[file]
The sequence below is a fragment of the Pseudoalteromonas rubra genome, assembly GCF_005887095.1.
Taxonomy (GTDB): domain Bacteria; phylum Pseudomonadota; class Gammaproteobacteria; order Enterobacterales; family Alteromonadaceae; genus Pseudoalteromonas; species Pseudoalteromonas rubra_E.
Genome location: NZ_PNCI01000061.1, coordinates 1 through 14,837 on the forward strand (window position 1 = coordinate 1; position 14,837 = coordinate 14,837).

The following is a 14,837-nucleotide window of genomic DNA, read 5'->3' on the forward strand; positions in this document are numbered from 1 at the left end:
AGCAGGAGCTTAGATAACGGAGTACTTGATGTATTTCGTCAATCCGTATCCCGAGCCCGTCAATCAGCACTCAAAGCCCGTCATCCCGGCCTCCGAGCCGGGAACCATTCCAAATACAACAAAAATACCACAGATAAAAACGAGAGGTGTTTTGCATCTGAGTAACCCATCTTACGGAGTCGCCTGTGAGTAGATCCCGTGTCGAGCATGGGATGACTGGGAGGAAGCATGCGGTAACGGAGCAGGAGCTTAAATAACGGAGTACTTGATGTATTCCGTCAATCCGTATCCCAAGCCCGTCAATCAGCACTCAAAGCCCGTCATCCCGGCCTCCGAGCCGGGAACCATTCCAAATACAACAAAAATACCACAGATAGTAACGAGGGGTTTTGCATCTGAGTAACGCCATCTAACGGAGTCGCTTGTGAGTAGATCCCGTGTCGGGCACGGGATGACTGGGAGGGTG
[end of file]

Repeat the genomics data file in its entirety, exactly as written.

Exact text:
The sequence below is a fragment of the Pseudoalteromonas rubra genome, assembly GCF_005887095.1.
Taxonomy (GTDB): domain Bacteria; phylum Pseudomonadota; class Gammaproteobacteria; order Enterobacterales; family Alteromonadaceae; genus Pseudoalteromonas; species Pseudoalteromonas rubra_E.
Genome location: NZ_PNCI01000061.1, coordinates 1 through 14,837 on the forward strand (window position 1 = coordinate 1; position 14,837 = coordinate 14,837).

The following is a 14,837-nucleotide window of genomic DNA, read 5'->3' on the forward strand; positions in this document are numbered from 1 at the left end:
AGCAGGAGCTTAGATAACGGAGTACTTGATGTATTTCGTCAATCCGTATCCCGAGCCCGTCAATCAGCACTCAAAGCCCGTCATCCCGGCCTCCGAGCCGGGAACCATTCCAAATACAACAAAAATACCACAGATAAAAACGAGAGGTGTTTTGCATCTGAGTAACCCATCTTACGGAGTCGCCTGTGAGTAGATCCCGTGTCGAGCATGGGATGACTGGGAGGAAGCATGCGGTAACGGAGCAGGAGCTTAAATAACGGAGTACTTGATGTATTCCGTCAATCCGTATCCCAAGCCCGTCAATCAGCACTCAAAGCCCGTCATCCCGGCCTCCGAGCCGGGAACCATTCCAAATACAACAAAAATACCACAGATAGTAACGAGGGGTTTTGCATCTGAGTAACGCCATCTAACGGAGTCGCTTGTGAGTAGATCCCGTGTCGGGCACGGGATGACTGGGAGGGTG